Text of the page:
How Did I Get Here?

Honestly, I am not very sure!

You see, like most teachers, I trained to teach. My passion is teaching and learning. I think what adds to my confusion to the position I am in today as Principal of one of the first primary academies in England is that I never set out to lead a school.

I grew up and trained in the USA. Then, I went on to teach in the USA for 10 years. When I moved to the UK, I was able to think long and hard about my career. Would my teaching practices be accepted? You see, I have some deep philosophical ideas about teaching and feel very strongly about my own style and abilities. I have been known to do things a bit differently, to put it mildly, and try things that few have tried before. This could have been disastrous!

Fortunately, I had the great fortune of landing in an inner city, multi-culture school that allowed me to be the teacher I am and accepted my, sometimes unorthodox, practices. It was in this school that the road to leadership began. The belief in my abilities by the Headteacher and Deputy Headteacher supported my growing ethos and philosophy and desire to make a difference beyond my own classroom.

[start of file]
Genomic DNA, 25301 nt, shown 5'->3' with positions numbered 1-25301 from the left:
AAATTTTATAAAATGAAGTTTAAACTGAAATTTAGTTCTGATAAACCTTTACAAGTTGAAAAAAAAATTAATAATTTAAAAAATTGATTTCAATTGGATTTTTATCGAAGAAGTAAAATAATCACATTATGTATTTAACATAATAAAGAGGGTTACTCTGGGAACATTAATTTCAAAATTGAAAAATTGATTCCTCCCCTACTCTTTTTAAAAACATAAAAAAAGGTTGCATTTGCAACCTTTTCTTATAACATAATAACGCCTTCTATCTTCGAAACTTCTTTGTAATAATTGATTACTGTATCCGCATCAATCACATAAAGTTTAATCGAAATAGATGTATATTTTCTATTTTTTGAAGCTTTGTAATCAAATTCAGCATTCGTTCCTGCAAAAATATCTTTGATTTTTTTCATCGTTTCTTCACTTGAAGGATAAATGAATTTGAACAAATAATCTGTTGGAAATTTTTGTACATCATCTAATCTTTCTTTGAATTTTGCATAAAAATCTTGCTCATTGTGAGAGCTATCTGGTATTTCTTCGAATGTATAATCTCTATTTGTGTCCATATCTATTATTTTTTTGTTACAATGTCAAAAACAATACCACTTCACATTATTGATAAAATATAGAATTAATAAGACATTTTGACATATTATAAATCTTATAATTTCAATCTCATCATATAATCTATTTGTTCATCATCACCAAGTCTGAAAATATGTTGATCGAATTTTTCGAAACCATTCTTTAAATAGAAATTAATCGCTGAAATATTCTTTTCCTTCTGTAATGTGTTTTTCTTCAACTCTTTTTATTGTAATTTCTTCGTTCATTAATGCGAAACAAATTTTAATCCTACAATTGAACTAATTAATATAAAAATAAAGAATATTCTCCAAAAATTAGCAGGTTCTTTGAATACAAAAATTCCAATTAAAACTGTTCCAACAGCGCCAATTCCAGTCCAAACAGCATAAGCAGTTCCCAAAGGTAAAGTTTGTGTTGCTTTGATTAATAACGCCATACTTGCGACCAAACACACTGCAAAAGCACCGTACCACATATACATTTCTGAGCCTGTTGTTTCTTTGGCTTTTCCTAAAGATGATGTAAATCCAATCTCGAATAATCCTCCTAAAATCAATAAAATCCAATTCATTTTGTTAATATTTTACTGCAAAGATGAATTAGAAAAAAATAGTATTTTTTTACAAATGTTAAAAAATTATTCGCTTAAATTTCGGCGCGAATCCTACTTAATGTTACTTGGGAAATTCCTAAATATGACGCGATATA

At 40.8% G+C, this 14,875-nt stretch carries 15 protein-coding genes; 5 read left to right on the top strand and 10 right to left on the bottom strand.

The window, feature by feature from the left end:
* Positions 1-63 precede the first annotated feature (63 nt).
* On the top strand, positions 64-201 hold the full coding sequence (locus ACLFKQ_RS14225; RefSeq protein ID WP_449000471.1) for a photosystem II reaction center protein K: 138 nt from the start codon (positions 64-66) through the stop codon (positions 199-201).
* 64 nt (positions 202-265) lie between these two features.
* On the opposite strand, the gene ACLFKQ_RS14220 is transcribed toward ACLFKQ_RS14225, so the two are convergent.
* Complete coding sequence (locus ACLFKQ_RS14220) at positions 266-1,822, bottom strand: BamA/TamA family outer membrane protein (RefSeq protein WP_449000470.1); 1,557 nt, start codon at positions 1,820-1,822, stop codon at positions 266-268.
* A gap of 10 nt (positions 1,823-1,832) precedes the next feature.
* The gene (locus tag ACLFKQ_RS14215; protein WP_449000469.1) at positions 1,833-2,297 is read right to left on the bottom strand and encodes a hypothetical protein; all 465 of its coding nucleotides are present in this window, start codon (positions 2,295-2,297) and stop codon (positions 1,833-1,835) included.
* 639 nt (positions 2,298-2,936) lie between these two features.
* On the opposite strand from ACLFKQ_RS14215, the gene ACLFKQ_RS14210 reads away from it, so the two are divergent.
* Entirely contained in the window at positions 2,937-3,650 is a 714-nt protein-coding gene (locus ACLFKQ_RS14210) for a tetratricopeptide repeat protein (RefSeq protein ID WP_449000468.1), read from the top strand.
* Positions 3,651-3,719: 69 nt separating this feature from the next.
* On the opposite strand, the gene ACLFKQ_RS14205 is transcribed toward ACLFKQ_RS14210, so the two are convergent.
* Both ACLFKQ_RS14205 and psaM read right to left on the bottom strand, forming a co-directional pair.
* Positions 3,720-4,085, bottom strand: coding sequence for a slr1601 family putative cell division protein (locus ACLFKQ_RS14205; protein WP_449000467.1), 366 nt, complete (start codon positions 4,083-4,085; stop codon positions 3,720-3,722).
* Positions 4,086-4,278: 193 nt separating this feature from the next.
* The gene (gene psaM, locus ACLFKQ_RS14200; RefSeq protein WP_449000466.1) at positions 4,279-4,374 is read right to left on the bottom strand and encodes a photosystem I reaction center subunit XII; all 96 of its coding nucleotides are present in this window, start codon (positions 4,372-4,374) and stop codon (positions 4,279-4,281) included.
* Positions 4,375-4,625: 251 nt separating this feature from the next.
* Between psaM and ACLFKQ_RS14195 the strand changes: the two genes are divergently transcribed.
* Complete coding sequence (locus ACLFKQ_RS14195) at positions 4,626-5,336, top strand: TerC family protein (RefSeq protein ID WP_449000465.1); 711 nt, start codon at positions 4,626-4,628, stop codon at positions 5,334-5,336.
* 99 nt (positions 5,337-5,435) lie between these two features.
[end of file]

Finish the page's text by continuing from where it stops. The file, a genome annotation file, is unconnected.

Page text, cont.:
In the blink of an eye, which was two schools later, I found myself interviewing to become a Headteacher. I had visited the school and immediately fell in love. Realistically, I didn’t think I had a chance. But, I felt honoured to be able to be a part of the process.

Unbeknownst to me, the governors were looking for someone like me for the school. They weren’t scared that I was a bit different or put off by my ethos. They embraced them and, in this environment, I continued to grow and develop as both an educator and a leader.

I clearly remember my first day as I walked up to the doors of the school. My heart started beating fast and felt a bit panicked. I was in charge of this whole school! The buck stopped with me! Oh my!

I don’t have a secret formula for leading a school. What I do know is that I must always keep looking ahead and not be satisfied to sit back and wait. I try to instil that in the ethos of the academy and give it the room to grow. When I decide to take a leap, the staff embrace the challenge and leap with me. At the end of the day, the top priority is what is best for the children right now!